What was the meeting like with Mr. Steinbrenner?
Ray told me to wear a suit and tie for the meeting, and I did. George walked in wearing an Adidas sweat suit, and he talked about everything but baseball. I left the meeting feeling frustrated because based on what we talked about, I didn't think he really had intentions to sign me. But not long after, George called me and made me an offer. We met one more time, this time with my dad at my side, and I agreed to a one-year guaranteed deal with team options for a second and third year. George told me to go to Puerto Rico for as long as I felt I needed to be there. More importantly, he said, "Stay out of trouble, pitch hard, and everything will work out." I felt bad about not signing with the Marlins and they weren't too happy with me, but I was put in the middle of a difficult situation with them.
How did then-Yankees pitching coach Mel Stottlemyre help you turn things around after your first three starts of the '96 season?
Well, I was pitching so badly that I didn't just get demoted to the bullpen. I actually got benched. Have you ever heard of a starting pitcher getting benched? Regardless of what the circumstances were, Joe Torre was not going to put me into any games at that time. During a series in Minnesota, Mel came out while I was throwing, and he said, "Forget about your days with the Mets. Nobody can pitch the same way for 11 years. We have to go with what you have now until whatever magic you had comes back." That was tough because I had been purely a power pitcher. I had to make the transition to becoming a complete pitcher who could pitch to specific locations, study hitters and throw more off-speed pitches. Once I did those things, I became more confident, and that changed everything for me.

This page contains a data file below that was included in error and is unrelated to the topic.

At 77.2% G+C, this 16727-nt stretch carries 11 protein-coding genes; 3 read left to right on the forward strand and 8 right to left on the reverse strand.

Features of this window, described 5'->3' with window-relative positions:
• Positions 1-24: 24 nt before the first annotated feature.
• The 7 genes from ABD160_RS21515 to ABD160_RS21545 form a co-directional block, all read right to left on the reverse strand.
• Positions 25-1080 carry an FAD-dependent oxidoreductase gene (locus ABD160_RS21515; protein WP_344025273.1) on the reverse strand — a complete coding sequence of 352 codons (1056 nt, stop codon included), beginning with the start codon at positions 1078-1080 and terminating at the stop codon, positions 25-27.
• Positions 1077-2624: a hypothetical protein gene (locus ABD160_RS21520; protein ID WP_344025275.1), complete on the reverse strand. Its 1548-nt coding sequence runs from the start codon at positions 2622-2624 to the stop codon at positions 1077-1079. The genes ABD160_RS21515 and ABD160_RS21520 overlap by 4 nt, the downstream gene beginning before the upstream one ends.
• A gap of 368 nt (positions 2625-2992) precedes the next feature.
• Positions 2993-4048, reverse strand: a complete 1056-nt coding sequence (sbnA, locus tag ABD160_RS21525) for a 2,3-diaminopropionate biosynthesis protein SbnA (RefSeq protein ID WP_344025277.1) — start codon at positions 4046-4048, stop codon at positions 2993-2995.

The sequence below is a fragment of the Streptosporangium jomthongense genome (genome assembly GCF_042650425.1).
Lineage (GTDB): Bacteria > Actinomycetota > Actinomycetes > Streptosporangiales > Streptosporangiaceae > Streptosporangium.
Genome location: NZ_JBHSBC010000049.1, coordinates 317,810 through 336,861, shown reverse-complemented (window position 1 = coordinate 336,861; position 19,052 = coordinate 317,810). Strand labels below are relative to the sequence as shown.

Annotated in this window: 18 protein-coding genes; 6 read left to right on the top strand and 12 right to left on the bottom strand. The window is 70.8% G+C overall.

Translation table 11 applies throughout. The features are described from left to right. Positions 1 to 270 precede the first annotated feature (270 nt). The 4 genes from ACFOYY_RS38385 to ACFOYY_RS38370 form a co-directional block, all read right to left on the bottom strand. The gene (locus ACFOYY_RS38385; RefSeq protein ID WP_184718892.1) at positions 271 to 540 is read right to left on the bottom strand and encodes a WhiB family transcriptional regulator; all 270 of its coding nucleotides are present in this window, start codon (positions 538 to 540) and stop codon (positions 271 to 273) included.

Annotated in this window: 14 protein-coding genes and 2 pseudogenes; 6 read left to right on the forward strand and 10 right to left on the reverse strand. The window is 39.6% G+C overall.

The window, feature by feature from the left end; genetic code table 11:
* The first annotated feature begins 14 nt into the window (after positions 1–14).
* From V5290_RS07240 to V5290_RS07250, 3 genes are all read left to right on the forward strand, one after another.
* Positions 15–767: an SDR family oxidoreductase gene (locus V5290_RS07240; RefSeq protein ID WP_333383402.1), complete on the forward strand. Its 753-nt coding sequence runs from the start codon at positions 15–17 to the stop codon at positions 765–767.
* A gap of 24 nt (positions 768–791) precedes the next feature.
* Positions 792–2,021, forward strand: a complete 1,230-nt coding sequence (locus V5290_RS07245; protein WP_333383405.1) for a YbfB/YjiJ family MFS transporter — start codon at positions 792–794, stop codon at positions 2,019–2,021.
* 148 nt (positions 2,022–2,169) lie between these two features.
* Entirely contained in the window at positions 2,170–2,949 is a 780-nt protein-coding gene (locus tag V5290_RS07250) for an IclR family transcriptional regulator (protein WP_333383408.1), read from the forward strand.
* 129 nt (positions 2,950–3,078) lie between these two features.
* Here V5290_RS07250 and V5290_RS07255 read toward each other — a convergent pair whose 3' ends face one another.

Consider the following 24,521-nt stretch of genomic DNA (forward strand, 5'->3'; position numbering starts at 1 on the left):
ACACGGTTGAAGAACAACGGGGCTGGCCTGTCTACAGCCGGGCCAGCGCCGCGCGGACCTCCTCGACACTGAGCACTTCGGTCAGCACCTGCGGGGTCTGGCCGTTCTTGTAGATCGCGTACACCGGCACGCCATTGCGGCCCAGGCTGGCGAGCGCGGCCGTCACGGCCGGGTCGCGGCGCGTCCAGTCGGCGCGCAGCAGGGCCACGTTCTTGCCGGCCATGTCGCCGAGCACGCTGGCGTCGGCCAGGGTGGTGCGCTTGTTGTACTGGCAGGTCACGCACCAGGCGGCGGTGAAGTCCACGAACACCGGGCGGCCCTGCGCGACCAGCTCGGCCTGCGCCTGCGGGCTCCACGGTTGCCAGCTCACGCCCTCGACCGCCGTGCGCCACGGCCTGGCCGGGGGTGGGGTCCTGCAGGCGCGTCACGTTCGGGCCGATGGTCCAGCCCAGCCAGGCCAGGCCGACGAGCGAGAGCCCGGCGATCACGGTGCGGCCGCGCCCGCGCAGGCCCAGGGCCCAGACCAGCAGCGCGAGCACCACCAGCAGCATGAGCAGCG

Had you lost faith that you could again have success in the Big Leagues?
You never want to admit that, but I had no confidence. I was getting hit so hard that it was impossible not to doubt myself. I'm sure that George's loyalty to me was the only reason I wasn't released.
Even though you weren't pitching well, the Yankees turned to you when David Cone was diagnosed with an aneurysm and was out for several months. How did you view that opportunity?
I was sad for David, especially because he was a close friend, but I also looked at it as my last shot to stay in the Big Leagues.
How much did you want to turn things around to repay Mr. Steinbrenner for giving you a second chance?
A lot. I wanted to do it for him and for me. When I first came back, I wanted to get an opportunity with the Mets, but they didn't want me back. But when George gave me a chance to come back to New York, it was all about doing what was right not just for me, but for the fans and for George.
In the start before the no-hitter, you retired the final 22 batters you faced. For a pitcher who knew what it felt like to completely dominate Major League hitters, did you feel that you could pick up where you left off when you took the mound on May 14?